The U.S. National Security Agency collected the email and Internet use records of some U.S. residents for about a decade following the September 11 terrorist attacks, according to documents published Thursday by the U.K. newspaper the Guardian.
The NSA’s collection of email and Internet use metadata was authorized by former President George W. Bush after September 11, 2001, and continued for two years under President Barack Obama, according to the Guardian’s report.
The Guardian published two secret documents on the so-called Stellar Wind collection program, a March 2009 NSA inspector general’s report on the program and a November 2007 U.S. Department of Justice memo defending the collection.
The inspector general’s report says the White House, including members of then-Vice President Dick Cheney’s staff, pushed the NSA to collect more information on U.S. residents in the days following the terrorist attacks. When General Michael Hayden, the NSA’s director at the time, said he didn’t believe the NSA had the authority to collect U.S. communications, the White House granted the NSA additional authority.
Shawn Turner, spokesman for the U.S. Office of the Director of National Intelligence, said the program stopped in 2011. “The Internet metadata collection program authorized by the FISA court was discontinued in 2011 for operational and resource reasons and has not been restarted,” he said by email. “The program was discontinued by the executive branch as the result of an interagency review.”
The new revelations of NSA surveillance on U.S. residents follow news reports earlier this month that the NSA is currently collecting all telephone records from Verizon Communications. The agency is also collecting email and Internet communications from nine Web companies, including Google, Microsoft and Apple, with some U.S. communications swept up along with foreign targets, according to news reports.
The NSA inspector general’s report says 92 percent of the targets in the collection program from 2001 to 2007 were email addresses and phone calls outside the U.S. There were just over 3,000 targets in the U.S. during that time frame, according to the report.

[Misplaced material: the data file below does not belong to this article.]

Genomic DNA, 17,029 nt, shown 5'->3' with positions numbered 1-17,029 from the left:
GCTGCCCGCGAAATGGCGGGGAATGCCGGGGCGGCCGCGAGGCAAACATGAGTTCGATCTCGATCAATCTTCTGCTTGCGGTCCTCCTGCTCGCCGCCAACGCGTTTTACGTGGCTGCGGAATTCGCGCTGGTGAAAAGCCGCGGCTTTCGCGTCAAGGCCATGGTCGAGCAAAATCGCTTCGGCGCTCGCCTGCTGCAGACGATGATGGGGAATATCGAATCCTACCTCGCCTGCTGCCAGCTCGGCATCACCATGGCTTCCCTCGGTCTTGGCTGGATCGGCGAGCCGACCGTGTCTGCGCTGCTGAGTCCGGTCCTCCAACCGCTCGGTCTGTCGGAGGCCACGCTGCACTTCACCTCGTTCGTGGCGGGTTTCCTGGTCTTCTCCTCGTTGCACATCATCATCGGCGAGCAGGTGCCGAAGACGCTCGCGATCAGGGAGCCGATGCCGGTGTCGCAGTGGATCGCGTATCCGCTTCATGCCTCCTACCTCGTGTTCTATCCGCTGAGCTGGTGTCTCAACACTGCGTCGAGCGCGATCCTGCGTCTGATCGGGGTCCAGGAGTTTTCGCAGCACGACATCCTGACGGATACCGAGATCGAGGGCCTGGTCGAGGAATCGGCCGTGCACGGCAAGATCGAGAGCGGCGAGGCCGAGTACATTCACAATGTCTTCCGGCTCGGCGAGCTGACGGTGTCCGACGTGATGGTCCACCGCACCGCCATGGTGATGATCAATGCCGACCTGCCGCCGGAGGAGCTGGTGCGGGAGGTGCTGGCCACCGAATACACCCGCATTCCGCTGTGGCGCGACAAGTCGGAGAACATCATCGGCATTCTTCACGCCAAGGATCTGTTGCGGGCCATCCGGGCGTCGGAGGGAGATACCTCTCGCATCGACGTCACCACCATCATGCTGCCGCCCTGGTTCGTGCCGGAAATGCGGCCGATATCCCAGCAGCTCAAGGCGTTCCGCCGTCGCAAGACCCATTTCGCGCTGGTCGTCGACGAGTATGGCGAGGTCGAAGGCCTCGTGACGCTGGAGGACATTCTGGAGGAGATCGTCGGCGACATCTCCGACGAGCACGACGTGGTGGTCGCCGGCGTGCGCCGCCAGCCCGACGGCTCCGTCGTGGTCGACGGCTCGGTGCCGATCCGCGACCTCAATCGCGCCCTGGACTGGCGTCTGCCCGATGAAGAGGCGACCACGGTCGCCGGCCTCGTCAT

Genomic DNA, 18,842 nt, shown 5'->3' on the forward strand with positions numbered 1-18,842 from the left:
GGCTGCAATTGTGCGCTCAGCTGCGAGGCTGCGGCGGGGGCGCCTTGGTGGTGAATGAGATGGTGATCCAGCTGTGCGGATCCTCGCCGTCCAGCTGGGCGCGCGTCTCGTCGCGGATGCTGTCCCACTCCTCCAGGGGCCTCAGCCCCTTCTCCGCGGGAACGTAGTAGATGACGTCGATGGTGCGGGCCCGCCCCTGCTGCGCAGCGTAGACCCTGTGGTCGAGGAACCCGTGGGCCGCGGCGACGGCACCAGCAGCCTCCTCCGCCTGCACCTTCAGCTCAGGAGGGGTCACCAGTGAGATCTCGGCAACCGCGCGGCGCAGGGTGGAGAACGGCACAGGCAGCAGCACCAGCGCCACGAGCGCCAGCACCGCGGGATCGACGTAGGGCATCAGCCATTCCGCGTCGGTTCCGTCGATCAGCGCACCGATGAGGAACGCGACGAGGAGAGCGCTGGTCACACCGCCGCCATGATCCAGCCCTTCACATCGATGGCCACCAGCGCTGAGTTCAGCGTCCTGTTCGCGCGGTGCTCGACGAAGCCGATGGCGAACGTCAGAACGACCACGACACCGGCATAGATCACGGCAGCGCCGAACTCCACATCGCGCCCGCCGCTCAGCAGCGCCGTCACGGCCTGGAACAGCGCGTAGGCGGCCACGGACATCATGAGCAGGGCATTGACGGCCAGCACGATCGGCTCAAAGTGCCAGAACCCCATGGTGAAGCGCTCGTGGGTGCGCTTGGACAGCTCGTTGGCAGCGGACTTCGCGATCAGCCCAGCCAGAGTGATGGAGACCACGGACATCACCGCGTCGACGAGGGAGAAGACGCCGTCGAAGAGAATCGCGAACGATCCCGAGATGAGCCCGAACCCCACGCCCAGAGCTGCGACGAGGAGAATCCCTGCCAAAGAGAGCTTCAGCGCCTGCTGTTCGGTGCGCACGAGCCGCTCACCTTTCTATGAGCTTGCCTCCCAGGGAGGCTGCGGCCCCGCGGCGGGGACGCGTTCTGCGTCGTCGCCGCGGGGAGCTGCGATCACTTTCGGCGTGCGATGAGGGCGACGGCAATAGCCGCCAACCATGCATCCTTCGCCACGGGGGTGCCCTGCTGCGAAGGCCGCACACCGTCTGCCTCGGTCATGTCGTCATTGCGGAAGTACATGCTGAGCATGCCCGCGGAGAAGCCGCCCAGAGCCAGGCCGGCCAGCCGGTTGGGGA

The 2007 DOJ memo, from Assistant Attorney General Kenneth Wainstein, defended the program, saying it doesn’t violate the U.S. Constitution’s Fourth Amendment protecting U.S. residents against unreasonable searches and seizures.
“We conclude that a person has no such expectation, however, in dialing, routing, addressing, or signaling information that does not concern the substance, purport, or meaning of communications,” Wainstein wrote. “We note that the analysis of information legally within the possession of the Government is likely neither a ‘search’ nor a ‘seizure’ within the meaning of the Fourth Amendment.”
The NSA’s collection of telephone and Internet communications metadata included “routing, addressing, and signaling information that does not concern the substance” of the underlying communications, wrote Wainstein, now in private practice.
Wainstein didn’t immediately respond to a request for a comment on the memo he authored. The DOJ memo came in response to an NSA request seeking to clarify that it had authorization to collect Internet metadata from U.S. residents.
NSA critics have said that the collection of metadata, including the recipients of phone calls and email and the time of the calls and emails, can tell a great deal about a person and is a privacy violation.
The NSA U.S. collections are “pretty outrageous,” digital rights activist Sina Khanifar said in an email. “Anyone who claims that the NSA’s surveillance hasn’t been in violation of our Fourth Amendment rights is going to have a much harder time making that argument in light of this news.”
Khanifar helped launch the website StopWatching.us two weeks ago, and the site has collected more than 512,000 signatures of people calling on the U.S. government to stop spying on them.